The Rangers dropped their bows and the sound of swords being unsheathed filled the air for a moment only to be drowned out by the cries of men and the beasts suffering from mortal wounds. Ingleholm ran to a comrade, Dolgren, who was battling a horribly large Masked One and drove his blade deep into the beast's chest. To his surprise, the steel only seemed to infuriate the enemy who knocked Ingleholm back with great strength. He let out a gasp as he fell, his armor clattering on the ground. The enemy viciously removed Dolgren's throat and turned in time to eviscerate a lancer with a downward slash. The Masked One ripped its blade from the lancer's crumpling body and turned toward Ingleholm. Its mask was soaking up the blood of the two men it killed. Its eyes visibly fluttered in the eyeholes, blinking away blood that had sprayed in.
Ingleholm tried crawling away, but the Masked One was upon him with two great strides. Ingleholm fumbled then gripped his scabbard holding it pathetically above him- a feeble defense he knew, from the Masked One's bloodied steel. A lancer appeared from behind the Masked One and with a deft thrust the Masked One froze, twitched once and collapsed to the ground. The lancer hauled Ingleholm to his feet and ran past him. Ingleholm crawled to the Masked One turned the heavy corpse to its side and pulled his sword out of its chest cavity.
Ingleholm turned toward the sound and saw it was Dolgren. The man was slowly writhing on the ground clutching at his throat. Blood seeped through his fingers each time he wheezed. He was trying to speak. Ingleholm scrambled to him and grasped the man by his hands helping to apply pressure to the throat. Dolgren's wheezes increased in frequency but diminished in strength, his pleading eyes lost clarity.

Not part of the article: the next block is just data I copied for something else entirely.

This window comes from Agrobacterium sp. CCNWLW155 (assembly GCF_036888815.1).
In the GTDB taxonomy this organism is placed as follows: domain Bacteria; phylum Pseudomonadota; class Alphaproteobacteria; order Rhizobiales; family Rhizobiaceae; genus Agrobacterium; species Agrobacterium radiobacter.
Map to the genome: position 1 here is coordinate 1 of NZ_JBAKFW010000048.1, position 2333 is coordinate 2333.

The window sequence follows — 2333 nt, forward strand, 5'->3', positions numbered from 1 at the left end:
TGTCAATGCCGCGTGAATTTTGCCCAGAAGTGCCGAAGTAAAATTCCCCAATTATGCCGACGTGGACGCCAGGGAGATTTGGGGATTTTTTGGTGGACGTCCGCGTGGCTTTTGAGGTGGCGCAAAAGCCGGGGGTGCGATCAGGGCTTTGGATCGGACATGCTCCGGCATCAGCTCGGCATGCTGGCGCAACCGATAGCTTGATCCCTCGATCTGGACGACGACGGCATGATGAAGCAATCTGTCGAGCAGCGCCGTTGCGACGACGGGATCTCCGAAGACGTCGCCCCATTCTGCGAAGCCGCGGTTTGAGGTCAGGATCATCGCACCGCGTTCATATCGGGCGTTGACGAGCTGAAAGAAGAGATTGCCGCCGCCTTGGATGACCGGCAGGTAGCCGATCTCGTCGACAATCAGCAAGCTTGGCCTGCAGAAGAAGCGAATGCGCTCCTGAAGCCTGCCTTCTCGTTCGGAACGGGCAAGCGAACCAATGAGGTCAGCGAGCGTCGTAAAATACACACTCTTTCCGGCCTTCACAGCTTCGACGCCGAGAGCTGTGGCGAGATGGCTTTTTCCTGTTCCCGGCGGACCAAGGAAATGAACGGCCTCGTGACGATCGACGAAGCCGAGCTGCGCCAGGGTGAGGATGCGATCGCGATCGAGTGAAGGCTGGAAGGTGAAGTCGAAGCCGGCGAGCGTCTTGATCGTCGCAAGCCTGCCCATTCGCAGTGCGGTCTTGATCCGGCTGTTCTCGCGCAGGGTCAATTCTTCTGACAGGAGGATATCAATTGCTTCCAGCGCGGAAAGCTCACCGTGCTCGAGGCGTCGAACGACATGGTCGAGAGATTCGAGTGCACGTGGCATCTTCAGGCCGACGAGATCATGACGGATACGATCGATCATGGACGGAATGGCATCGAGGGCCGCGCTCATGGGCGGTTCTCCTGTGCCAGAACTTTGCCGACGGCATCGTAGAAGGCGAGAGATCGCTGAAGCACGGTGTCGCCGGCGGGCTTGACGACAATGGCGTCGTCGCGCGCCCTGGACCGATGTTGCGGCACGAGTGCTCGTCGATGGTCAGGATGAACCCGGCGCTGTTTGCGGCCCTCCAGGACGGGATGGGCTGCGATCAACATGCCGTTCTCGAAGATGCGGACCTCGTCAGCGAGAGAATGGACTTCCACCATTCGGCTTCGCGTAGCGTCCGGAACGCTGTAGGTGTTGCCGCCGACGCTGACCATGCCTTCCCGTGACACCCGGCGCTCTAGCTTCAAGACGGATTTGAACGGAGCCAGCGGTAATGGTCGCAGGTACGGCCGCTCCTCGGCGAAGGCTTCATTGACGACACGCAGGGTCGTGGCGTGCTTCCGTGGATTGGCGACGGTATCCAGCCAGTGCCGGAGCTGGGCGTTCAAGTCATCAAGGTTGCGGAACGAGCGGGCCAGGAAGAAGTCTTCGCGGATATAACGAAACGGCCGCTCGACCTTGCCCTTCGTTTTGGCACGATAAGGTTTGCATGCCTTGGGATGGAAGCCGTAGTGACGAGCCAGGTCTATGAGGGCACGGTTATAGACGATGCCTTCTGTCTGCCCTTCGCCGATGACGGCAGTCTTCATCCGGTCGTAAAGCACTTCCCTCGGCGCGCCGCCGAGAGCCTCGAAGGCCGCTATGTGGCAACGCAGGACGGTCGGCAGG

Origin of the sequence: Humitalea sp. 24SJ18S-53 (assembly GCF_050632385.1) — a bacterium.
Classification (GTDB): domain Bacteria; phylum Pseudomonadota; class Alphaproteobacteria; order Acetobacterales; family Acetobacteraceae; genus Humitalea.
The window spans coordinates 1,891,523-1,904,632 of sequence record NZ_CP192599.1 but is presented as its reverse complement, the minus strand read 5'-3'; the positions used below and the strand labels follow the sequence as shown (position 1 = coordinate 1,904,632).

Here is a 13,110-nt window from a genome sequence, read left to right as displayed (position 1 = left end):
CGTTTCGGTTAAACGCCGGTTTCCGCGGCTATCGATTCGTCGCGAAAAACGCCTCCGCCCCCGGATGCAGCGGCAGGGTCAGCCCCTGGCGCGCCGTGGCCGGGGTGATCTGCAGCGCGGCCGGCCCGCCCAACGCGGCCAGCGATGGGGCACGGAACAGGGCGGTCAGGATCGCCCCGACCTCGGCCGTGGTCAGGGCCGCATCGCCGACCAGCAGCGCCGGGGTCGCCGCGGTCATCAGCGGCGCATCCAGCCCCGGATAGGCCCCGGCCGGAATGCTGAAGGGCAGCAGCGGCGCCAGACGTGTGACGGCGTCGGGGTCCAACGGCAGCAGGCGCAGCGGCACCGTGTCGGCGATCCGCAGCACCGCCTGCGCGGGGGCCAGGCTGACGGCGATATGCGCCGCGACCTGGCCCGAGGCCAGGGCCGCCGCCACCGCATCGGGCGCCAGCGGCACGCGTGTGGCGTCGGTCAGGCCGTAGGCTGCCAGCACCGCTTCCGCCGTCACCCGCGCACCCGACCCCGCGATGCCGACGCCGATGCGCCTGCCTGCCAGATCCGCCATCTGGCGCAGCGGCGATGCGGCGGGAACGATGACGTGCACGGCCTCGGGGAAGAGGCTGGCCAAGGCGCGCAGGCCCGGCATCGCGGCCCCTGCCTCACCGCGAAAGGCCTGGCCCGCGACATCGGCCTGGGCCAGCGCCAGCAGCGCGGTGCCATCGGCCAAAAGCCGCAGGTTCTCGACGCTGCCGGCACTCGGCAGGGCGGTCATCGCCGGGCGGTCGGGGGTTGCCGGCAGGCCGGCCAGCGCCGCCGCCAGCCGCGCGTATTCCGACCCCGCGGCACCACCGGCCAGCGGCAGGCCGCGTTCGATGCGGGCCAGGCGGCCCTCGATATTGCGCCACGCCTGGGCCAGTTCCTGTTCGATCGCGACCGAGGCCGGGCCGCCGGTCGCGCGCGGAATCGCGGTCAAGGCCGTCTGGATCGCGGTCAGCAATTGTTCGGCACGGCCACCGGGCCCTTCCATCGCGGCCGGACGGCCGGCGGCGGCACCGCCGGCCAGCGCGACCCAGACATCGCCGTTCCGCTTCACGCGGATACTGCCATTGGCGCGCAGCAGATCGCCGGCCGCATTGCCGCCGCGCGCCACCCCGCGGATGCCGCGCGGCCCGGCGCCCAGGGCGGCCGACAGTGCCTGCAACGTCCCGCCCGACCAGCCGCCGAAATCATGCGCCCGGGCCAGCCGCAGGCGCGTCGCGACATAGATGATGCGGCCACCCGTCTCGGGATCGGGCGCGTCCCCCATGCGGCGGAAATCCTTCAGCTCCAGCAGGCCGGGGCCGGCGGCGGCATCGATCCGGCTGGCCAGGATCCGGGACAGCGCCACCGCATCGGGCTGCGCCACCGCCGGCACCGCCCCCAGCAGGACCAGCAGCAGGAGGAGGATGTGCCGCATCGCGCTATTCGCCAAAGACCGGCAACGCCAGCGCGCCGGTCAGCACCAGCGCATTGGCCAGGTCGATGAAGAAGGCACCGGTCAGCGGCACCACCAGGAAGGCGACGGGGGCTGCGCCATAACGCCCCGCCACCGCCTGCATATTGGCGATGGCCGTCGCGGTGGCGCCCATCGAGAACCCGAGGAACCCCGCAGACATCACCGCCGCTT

"Hiiin, hiin, hin…!"
"Stop! Don't speak!" Ingleholm cried. "No!"
An arrow flew by his ear and Ingleholm let out a frustrated scream. He turned in the direction from where the arrow was fired.
"I- I'm sorry Dolgren."
The dying man shook his head. He did not want to be left alone.
Ingleholm left Dolgren, who clutched feebly to his arm and ran headlong into the battle. He pushed his way against bodies and was knocked to the ground by a Masked One who tackled a Ranger next to him. The three wrestled on the rocky ground and Ingleholm was bashed in his nose and mouth by an errant fist, he howled and his hands went to his face. When he overcame the pain he turned to see that the Masked One had mounted the Ranger and was pummeling her face with its iron gauntlet. Ingleholm, overcome with wrath, seized the Masked One by its neck and twisted as violently as he could. He could feel vibrations from bones snapping and with satisfaction he released the body. The Masked One collapsed next to the fallen Ranger and Ingleholm was horrified that he could not identify his disfigured ally. Ingleholm tried getting up and was knocked down again. Feet trampled all around him and bodies continued to fall around him. He got up finally and let out a war cry as he dashed toward the nearest cursed mask…